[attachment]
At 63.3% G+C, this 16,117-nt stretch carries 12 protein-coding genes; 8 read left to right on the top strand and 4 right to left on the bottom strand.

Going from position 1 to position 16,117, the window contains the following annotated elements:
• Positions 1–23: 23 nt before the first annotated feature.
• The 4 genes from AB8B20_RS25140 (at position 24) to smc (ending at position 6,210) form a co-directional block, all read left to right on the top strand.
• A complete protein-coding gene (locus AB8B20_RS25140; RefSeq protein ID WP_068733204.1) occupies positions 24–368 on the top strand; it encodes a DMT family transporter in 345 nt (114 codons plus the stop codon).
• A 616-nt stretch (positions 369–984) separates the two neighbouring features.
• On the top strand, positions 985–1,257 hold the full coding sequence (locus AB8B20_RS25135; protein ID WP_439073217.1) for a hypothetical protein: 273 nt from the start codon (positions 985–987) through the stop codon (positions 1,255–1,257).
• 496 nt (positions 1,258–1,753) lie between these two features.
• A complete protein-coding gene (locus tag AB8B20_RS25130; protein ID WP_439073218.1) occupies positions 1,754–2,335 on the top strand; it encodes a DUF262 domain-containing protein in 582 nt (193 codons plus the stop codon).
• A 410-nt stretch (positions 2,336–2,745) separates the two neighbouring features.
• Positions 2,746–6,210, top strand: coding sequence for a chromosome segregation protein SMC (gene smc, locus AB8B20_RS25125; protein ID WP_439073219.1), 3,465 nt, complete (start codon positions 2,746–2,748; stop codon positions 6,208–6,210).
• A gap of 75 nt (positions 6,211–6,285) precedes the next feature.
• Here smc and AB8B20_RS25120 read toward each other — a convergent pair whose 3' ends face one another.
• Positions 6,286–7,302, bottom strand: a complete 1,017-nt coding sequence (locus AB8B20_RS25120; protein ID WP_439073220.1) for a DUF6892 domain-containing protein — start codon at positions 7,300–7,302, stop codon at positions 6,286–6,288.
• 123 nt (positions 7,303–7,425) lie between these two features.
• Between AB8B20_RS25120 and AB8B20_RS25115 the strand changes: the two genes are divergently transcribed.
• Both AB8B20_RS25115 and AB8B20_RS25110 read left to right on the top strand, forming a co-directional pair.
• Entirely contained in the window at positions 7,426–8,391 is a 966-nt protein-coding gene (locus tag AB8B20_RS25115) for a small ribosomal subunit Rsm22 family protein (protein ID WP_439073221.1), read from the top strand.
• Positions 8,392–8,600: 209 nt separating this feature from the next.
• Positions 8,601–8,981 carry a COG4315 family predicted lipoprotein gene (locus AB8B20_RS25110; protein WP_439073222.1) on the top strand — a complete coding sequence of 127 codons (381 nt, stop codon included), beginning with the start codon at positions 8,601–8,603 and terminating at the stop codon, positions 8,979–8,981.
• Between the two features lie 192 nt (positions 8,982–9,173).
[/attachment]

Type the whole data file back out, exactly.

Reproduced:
At 63.3% G+C, this 16,117-nt stretch carries 12 protein-coding genes; 8 read left to right on the top strand and 4 right to left on the bottom strand.

Going from position 1 to position 16,117, the window contains the following annotated elements:
• Positions 1–23: 23 nt before the first annotated feature.
• The 4 genes from AB8B20_RS25140 (at position 24) to smc (ending at position 6,210) form a co-directional block, all read left to right on the top strand.
• A complete protein-coding gene (locus AB8B20_RS25140; RefSeq protein ID WP_068733204.1) occupies positions 24–368 on the top strand; it encodes a DMT family transporter in 345 nt (114 codons plus the stop codon).
• A 616-nt stretch (positions 369–984) separates the two neighbouring features.
• On the top strand, positions 985–1,257 hold the full coding sequence (locus AB8B20_RS25135; protein ID WP_439073217.1) for a hypothetical protein: 273 nt from the start codon (positions 985–987) through the stop codon (positions 1,255–1,257).
• 496 nt (positions 1,258–1,753) lie between these two features.
• A complete protein-coding gene (locus tag AB8B20_RS25130; protein ID WP_439073218.1) occupies positions 1,754–2,335 on the top strand; it encodes a DUF262 domain-containing protein in 582 nt (193 codons plus the stop codon).
• A 410-nt stretch (positions 2,336–2,745) separates the two neighbouring features.
• Positions 2,746–6,210, top strand: coding sequence for a chromosome segregation protein SMC (gene smc, locus AB8B20_RS25125; protein ID WP_439073219.1), 3,465 nt, complete (start codon positions 2,746–2,748; stop codon positions 6,208–6,210).
• A gap of 75 nt (positions 6,211–6,285) precedes the next feature.
• Here smc and AB8B20_RS25120 read toward each other — a convergent pair whose 3' ends face one another.
• Positions 6,286–7,302, bottom strand: a complete 1,017-nt coding sequence (locus AB8B20_RS25120; protein ID WP_439073220.1) for a DUF6892 domain-containing protein — start codon at positions 7,300–7,302, stop codon at positions 6,286–6,288.
• 123 nt (positions 7,303–7,425) lie between these two features.
• Between AB8B20_RS25120 and AB8B20_RS25115 the strand changes: the two genes are divergently transcribed.
• Both AB8B20_RS25115 and AB8B20_RS25110 read left to right on the top strand, forming a co-directional pair.
• Entirely contained in the window at positions 7,426–8,391 is a 966-nt protein-coding gene (locus tag AB8B20_RS25115) for a small ribosomal subunit Rsm22 family protein (protein ID WP_439073221.1), read from the top strand.
• Positions 8,392–8,600: 209 nt separating this feature from the next.
• Positions 8,601–8,981 carry a COG4315 family predicted lipoprotein gene (locus AB8B20_RS25110; protein WP_439073222.1) on the top strand — a complete coding sequence of 127 codons (381 nt, stop codon included), beginning with the start codon at positions 8,601–8,603 and terminating at the stop codon, positions 8,979–8,981.
• Between the two features lie 192 nt (positions 8,982–9,173).